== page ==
This election cycle will hold a few new changes than past years. Slate websites will now be hosted on the Student Government webpage and individuals will not be able to run for more than one position.

“Websites are going to be on the Student Government webpage, that will be completely different from last year,” Rizvic said. “They won’t be able to purchase anything that you are not allowed under COA regulations, so that would be like a website. […] In addition, you can’t run for multiple offices. If you wanted to run for president and vice president, you can’t run for that particular office and run for a Senate seat.”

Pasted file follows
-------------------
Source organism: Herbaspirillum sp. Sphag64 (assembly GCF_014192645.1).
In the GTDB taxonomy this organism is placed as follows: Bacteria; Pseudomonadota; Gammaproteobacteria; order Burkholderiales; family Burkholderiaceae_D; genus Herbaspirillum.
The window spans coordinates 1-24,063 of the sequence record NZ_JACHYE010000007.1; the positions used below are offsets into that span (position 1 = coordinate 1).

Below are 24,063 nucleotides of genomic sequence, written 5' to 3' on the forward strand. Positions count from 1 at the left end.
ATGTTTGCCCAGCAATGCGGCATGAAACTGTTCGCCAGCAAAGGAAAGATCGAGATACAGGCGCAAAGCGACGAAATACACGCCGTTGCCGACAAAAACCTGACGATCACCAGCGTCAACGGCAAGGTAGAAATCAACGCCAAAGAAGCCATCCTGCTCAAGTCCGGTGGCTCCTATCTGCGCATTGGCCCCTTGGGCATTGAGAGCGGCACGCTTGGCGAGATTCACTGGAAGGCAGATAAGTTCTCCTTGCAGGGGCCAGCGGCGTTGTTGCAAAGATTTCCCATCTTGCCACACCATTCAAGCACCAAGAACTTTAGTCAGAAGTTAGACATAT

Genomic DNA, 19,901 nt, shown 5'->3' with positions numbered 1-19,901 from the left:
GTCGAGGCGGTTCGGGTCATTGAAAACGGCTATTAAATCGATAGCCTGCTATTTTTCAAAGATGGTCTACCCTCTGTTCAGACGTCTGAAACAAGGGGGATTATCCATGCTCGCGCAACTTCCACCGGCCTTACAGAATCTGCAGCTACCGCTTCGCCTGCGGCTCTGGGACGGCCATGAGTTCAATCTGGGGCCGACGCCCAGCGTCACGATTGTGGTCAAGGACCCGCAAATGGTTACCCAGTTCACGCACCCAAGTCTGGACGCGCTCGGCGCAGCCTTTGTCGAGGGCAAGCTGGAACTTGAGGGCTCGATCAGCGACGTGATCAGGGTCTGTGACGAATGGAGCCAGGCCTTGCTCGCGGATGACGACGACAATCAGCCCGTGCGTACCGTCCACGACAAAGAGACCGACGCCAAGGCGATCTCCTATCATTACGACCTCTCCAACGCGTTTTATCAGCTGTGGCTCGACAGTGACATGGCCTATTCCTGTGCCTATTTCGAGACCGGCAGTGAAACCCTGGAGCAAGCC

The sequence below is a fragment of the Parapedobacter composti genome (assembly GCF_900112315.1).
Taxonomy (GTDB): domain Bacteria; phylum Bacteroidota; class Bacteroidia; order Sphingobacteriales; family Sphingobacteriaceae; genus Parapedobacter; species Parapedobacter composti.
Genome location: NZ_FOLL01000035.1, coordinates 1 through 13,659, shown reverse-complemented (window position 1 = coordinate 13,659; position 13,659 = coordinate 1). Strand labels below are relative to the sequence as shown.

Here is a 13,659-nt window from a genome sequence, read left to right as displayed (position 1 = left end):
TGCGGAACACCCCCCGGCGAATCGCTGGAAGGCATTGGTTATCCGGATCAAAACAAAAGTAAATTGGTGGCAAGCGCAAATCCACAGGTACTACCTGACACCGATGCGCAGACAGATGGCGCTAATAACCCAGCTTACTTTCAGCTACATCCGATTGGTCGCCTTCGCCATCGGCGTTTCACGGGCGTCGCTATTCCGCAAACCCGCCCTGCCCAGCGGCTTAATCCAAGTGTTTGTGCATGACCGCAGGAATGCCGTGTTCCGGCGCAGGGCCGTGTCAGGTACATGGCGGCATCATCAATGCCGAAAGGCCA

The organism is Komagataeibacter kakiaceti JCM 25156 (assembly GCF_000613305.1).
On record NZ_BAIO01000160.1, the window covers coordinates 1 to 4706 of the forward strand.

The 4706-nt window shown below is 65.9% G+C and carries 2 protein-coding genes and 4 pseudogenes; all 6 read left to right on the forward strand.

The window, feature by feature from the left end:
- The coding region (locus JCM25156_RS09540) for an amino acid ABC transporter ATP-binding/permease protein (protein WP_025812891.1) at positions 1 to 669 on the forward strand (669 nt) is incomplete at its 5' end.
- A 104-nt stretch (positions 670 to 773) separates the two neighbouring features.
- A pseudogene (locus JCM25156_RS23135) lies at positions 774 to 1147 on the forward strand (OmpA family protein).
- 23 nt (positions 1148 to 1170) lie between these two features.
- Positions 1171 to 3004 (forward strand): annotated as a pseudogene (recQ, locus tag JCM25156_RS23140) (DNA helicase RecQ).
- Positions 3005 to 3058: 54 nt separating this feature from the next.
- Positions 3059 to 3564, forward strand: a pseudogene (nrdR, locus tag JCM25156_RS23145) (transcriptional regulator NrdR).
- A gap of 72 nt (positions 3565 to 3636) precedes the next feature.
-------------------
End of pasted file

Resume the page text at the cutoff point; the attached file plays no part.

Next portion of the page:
Previously, a candidate running for president could also run for a Senate seat within Student Government. This gave some candidates access to funds others would not have, Rizvic said.

“The reasoning why Election Commission came around to this reasoning was because we didn’t like the idea that if you were running as president and vice president, you were able to spend $2,000 on your campaign that you could easily win a Senate seat because of the amount you were spending,” Rizvic said. “You’d get name recognition on top of that because you’d be at the debates, you’d be on the ballot twice and we just went away from that and put more limitations on it.“

Campaigning will officially begin at 7 a.m. Feb. 1, and the election will be over the course of two days, March 3 and March 4, with results coming out March 5. Students will be able to vote online at vote.iastate.edu.